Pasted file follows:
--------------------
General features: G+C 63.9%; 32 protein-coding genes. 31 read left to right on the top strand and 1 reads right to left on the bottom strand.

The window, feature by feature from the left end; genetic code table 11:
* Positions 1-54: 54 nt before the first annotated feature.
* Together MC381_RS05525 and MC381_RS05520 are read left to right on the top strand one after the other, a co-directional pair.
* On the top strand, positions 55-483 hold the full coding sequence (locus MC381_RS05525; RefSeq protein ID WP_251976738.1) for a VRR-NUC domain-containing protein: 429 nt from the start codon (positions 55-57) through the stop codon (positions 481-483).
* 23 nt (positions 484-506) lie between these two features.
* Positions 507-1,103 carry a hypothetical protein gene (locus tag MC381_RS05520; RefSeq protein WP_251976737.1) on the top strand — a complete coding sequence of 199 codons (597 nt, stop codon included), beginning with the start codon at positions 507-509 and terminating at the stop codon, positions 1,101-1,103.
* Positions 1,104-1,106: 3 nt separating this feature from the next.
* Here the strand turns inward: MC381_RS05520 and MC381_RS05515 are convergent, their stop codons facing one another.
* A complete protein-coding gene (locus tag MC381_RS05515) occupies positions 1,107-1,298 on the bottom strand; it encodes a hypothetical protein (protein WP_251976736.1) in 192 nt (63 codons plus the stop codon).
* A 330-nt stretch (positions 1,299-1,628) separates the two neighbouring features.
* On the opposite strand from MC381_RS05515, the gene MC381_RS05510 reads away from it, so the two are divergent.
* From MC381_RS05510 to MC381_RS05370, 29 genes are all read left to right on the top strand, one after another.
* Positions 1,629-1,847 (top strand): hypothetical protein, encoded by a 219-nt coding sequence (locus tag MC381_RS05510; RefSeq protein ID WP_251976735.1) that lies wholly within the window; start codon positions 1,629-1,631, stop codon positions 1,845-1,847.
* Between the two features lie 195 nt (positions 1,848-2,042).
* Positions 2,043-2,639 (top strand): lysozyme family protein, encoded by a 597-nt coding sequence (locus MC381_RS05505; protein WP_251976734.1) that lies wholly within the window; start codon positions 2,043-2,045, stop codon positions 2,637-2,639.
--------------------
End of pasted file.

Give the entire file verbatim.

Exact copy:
General features: G+C 63.9%; 32 protein-coding genes. 31 read left to right on the top strand and 1 reads right to left on the bottom strand.

The window, feature by feature from the left end; genetic code table 11:
* Positions 1-54: 54 nt before the first annotated feature.
* Together MC381_RS05525 and MC381_RS05520 are read left to right on the top strand one after the other, a co-directional pair.
* On the top strand, positions 55-483 hold the full coding sequence (locus MC381_RS05525; RefSeq protein ID WP_251976738.1) for a VRR-NUC domain-containing protein: 429 nt from the start codon (positions 55-57) through the stop codon (positions 481-483).
* 23 nt (positions 484-506) lie between these two features.
* Positions 507-1,103 carry a hypothetical protein gene (locus tag MC381_RS05520; RefSeq protein WP_251976737.1) on the top strand — a complete coding sequence of 199 codons (597 nt, stop codon included), beginning with the start codon at positions 507-509 and terminating at the stop codon, positions 1,101-1,103.
* Positions 1,104-1,106: 3 nt separating this feature from the next.
* Here the strand turns inward: MC381_RS05520 and MC381_RS05515 are convergent, their stop codons facing one another.
* A complete protein-coding gene (locus tag MC381_RS05515) occupies positions 1,107-1,298 on the bottom strand; it encodes a hypothetical protein (protein WP_251976736.1) in 192 nt (63 codons plus the stop codon).
* A 330-nt stretch (positions 1,299-1,628) separates the two neighbouring features.
* On the opposite strand from MC381_RS05515, the gene MC381_RS05510 reads away from it, so the two are divergent.
* From MC381_RS05510 to MC381_RS05370, 29 genes are all read left to right on the top strand, one after another.
* Positions 1,629-1,847 (top strand): hypothetical protein, encoded by a 219-nt coding sequence (locus tag MC381_RS05510; RefSeq protein ID WP_251976735.1) that lies wholly within the window; start codon positions 1,629-1,631, stop codon positions 1,845-1,847.
* Between the two features lie 195 nt (positions 1,848-2,042).
* Positions 2,043-2,639 (top strand): lysozyme family protein, encoded by a 597-nt coding sequence (locus MC381_RS05505; protein WP_251976734.1) that lies wholly within the window; start codon positions 2,043-2,045, stop codon positions 2,637-2,639.